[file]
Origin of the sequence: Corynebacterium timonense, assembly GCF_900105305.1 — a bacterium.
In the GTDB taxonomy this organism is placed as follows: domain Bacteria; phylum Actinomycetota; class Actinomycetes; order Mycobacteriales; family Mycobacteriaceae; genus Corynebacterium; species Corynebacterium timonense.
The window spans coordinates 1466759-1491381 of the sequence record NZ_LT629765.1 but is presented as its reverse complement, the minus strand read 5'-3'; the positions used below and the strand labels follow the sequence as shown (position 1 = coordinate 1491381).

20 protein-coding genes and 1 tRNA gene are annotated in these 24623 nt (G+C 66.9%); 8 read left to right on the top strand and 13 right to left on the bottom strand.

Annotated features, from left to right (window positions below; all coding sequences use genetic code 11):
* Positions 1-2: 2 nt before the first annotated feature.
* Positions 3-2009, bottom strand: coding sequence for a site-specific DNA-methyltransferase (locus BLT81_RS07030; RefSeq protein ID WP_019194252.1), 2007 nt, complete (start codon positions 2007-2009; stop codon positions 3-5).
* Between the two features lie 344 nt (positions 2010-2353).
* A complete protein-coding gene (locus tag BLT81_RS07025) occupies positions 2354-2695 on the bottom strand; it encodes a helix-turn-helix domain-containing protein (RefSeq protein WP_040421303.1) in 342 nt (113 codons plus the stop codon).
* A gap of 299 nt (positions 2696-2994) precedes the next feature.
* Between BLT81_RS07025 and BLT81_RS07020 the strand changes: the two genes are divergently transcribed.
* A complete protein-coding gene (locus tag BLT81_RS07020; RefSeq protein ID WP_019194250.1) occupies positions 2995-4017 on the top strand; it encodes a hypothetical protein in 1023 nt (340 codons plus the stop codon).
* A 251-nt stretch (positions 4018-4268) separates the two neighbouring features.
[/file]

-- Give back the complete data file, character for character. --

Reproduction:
Origin of the sequence: Corynebacterium timonense, assembly GCF_900105305.1 — a bacterium.
In the GTDB taxonomy this organism is placed as follows: domain Bacteria; phylum Actinomycetota; class Actinomycetes; order Mycobacteriales; family Mycobacteriaceae; genus Corynebacterium; species Corynebacterium timonense.
The window spans coordinates 1466759-1491381 of the sequence record NZ_LT629765.1 but is presented as its reverse complement, the minus strand read 5'-3'; the positions used below and the strand labels follow the sequence as shown (position 1 = coordinate 1491381).

20 protein-coding genes and 1 tRNA gene are annotated in these 24623 nt (G+C 66.9%); 8 read left to right on the top strand and 13 right to left on the bottom strand.

Annotated features, from left to right (window positions below; all coding sequences use genetic code 11):
* Positions 1-2: 2 nt before the first annotated feature.
* Positions 3-2009, bottom strand: coding sequence for a site-specific DNA-methyltransferase (locus BLT81_RS07030; RefSeq protein ID WP_019194252.1), 2007 nt, complete (start codon positions 2007-2009; stop codon positions 3-5).
* Between the two features lie 344 nt (positions 2010-2353).
* A complete protein-coding gene (locus tag BLT81_RS07025) occupies positions 2354-2695 on the bottom strand; it encodes a helix-turn-helix domain-containing protein (RefSeq protein WP_040421303.1) in 342 nt (113 codons plus the stop codon).
* A gap of 299 nt (positions 2696-2994) precedes the next feature.
* Between BLT81_RS07025 and BLT81_RS07020 the strand changes: the two genes are divergently transcribed.
* A complete protein-coding gene (locus tag BLT81_RS07020; RefSeq protein ID WP_019194250.1) occupies positions 2995-4017 on the top strand; it encodes a hypothetical protein in 1023 nt (340 codons plus the stop codon).
* A 251-nt stretch (positions 4018-4268) separates the two neighbouring features.